Before the Martini, There Was the Martinez
As the bar director at Gotham Bar and Grill, Jason Hedges has the enviable, but daunting job of creating cocktails that are worthy of both the restaurant’s Michelin star and the love it receives from locals and tourists alike.
“I try to create the list just like [chef Alfred Portale] creates the menu,” Hedges says. “He puts out really straightforward, quality, kick-ass plates. I try to make a quality drink that’s balanced but interesting. My list is approachable, but it exposes people to things they might not discover on their own.”
To wit, he describes having stayed up late the night before perfecting a drink that will shortly make a smash debut: the Ryes and Shine, with its revelatory fusion of whiskey, fresh watermelon, and black pepper.
Hedges’s gig is also one that requires a mixologist to be, first and last, a classic barman, with an intuitive understanding of how any given customer might want her martini.
“You have to very much read between the lines,” Hedges says. “If someone says, ‘Give me a Grey Goose martini, dirty,’ I’ll know they want me to shake the hell out of it, but it wouldn’t be what I would normally do. I stir all gin martinis, and as a rule, for vodka martinis, I just shake. Unless the person wants Stoli Elit. That’s the paradigm.”
At home, Hedges makes his martinis with a 4-to-1 ratio of gin to vermouth for the sake of “the best balance.” He drinks them with his wife, Sonya Barash, who’s also his business partner at Bar IQ, a booze consultancy, in their cozy Park Slope apartment.
“I guess it was two years ago that I moved in,” Hedges says. Turning to Barash, he adds, “I guess you’ve had the place for about four years probably.”
Upon cohabitation, the couple’s first bibulous order of business was to decimate a wine collection that Hedges, who previously worked as Gotham’s sommelier, had built up over the years.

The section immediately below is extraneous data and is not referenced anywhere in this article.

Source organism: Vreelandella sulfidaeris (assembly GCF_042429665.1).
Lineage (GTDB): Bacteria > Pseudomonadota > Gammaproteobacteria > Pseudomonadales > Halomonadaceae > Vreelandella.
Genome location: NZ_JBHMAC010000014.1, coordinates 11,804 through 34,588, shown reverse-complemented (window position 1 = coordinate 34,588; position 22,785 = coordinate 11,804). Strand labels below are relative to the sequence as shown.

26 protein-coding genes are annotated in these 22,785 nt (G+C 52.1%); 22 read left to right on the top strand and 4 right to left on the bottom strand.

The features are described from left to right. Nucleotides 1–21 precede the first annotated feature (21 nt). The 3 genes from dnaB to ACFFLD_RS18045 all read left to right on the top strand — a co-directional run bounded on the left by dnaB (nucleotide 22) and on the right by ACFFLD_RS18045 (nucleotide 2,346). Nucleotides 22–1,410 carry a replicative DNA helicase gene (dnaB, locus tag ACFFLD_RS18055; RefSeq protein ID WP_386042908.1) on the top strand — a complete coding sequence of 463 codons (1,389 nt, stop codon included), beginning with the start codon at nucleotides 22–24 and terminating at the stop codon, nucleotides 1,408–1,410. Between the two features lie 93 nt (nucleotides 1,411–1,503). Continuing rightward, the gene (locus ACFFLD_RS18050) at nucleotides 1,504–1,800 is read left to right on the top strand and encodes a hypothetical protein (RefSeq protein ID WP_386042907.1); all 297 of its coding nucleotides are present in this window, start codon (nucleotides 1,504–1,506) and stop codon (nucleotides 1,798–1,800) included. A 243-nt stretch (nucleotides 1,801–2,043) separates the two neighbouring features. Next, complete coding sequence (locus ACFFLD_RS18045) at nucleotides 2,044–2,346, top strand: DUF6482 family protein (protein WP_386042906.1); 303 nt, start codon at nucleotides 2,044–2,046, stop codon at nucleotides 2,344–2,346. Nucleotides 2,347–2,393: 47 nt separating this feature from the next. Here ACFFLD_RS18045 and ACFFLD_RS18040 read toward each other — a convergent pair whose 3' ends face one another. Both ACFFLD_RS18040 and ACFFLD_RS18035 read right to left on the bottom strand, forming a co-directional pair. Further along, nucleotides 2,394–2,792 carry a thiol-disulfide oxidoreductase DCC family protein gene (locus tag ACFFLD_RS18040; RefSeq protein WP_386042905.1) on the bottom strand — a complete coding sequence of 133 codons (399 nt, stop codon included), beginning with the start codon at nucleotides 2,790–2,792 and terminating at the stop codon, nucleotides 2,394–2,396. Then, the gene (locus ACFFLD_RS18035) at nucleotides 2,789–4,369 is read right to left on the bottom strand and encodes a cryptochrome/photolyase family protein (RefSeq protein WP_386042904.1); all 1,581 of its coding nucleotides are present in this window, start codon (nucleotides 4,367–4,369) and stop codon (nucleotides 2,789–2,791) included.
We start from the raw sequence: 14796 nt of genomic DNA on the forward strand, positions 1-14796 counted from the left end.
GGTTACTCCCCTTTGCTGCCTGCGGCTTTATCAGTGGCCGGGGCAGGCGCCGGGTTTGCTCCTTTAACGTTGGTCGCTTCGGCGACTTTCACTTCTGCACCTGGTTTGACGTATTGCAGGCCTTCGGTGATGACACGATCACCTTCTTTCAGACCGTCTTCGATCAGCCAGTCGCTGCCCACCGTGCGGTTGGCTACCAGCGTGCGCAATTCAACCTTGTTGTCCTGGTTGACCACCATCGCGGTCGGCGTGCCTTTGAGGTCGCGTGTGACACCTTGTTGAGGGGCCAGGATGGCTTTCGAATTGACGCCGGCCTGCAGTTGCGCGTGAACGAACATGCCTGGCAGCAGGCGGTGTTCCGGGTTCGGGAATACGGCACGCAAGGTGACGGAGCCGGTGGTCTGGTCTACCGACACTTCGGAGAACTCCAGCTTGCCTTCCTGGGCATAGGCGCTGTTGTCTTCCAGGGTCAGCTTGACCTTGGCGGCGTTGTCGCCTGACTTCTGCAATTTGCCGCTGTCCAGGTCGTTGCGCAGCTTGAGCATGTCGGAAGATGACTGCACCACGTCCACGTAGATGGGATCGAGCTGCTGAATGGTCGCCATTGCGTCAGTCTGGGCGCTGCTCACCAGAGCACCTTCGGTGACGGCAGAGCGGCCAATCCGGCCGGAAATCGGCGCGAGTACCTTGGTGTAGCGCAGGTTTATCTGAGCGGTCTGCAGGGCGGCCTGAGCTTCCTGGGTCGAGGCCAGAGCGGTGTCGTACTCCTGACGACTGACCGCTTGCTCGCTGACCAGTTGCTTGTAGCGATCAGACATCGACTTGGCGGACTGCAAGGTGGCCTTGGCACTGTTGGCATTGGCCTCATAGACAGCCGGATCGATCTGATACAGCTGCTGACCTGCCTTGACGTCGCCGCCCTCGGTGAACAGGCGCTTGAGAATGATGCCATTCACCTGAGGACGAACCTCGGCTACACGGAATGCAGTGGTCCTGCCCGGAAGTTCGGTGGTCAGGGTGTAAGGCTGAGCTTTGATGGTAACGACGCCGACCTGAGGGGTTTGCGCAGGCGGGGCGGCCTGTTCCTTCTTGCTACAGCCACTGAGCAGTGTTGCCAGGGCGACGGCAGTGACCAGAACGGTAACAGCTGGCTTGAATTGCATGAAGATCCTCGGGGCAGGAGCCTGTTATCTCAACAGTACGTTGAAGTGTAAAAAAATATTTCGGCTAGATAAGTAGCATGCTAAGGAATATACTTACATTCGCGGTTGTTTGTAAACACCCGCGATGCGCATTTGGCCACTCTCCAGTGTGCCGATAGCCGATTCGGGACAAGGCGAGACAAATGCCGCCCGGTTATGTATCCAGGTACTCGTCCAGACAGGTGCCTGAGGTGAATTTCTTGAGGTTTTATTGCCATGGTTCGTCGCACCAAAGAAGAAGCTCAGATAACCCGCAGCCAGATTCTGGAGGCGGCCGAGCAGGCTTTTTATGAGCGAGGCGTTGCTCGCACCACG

“Jason came in with a lot of inventory,” Barash says. Hedges describes an extended housewarming party: “We drank a lot of Champagne and wine when I moved in because there was no place to store it.”
He retrieves from the fridge a cabernet sauvignon hailed for its dark-fruit complexity and adds, “This is really the only halfway decent bottle that I have in the house right now. It’s La Sirena.”
First came love, then marriage, then a baby in a baby carriage—but not before Hedges’s father built a wall unit to store their collections of books and booze. “We had to either move or figure this out,” Hedges says. “We put this up, and that was the story. Pre-nesting construction.” Cleverly, the television, mounted on a swing arm, swivels to reveal a fine collection of bitters and a full array of bar tools.
There’s no special order to the bottles’ arrangement on the open shelves and behind the cabinet doors, but there “are a few special bottles,” Hedges says.
Gesturing toward a bottle of Macallan 25-year-old single-malt scotch, which retails for about $1,500, he says, “I got some things that I normally wouldn’t have been able to because I sit on the judges’ panel for the Ultimate Beverage Challenge with Paul Pacult. I was previously in the back of the house helping to set up blind flights, and at the end, there were all these spirits that were submitted and it’s just, ‘OK—have at it.’”
He’ll take his extra-fancy scotch with a few drops of water, please. But Hedges’s preferred preparation of whiskey is an Old-Fashioned cocktail. It’s his favorite drink and one he prefers the old-fashioned way, sweetened with a lump of sugar rather than a dribble of syrup. “I like the texture,” he says, while grabbing a muddler to pummel one with. “That’s what I do at home. At work, when the bar is buzzing, there’s no time to do that, so I’ll use Demerara syrup.”
And, at cocktail hours, what does he typically make for the missus?
“I’m probably making her a Negroni or a Negroni variation,” Hedges says, before catching himself. “Oh, but she recently loves the Martinez.” This delicious beverage—a precursor to the martini that relies on a sweetened style of gin called Old Tom—is a favorite of serious cocktail enthusiasts.
“It’s the new trend!” Jason says. “We were visiting my sister in D.C., and we went to this really great cocktail bar called Barmini. It’s a José Andrés bar. She ordered the Martinez—”
“Without knowing, I guess,” Sonya cuts in. “And Jason’s like, ‘I’m impressed.’”
“She liked it,” Jason says. “And I’ve been making them for her ever since.”
1.5 oz. Old Tom gin
1.5 oz. sweet vermouth
0.25 oz. maraschino liqueur
1 to 2 dashes orange bitters
Stir well with ice. Strain into a chilled coupe and serve.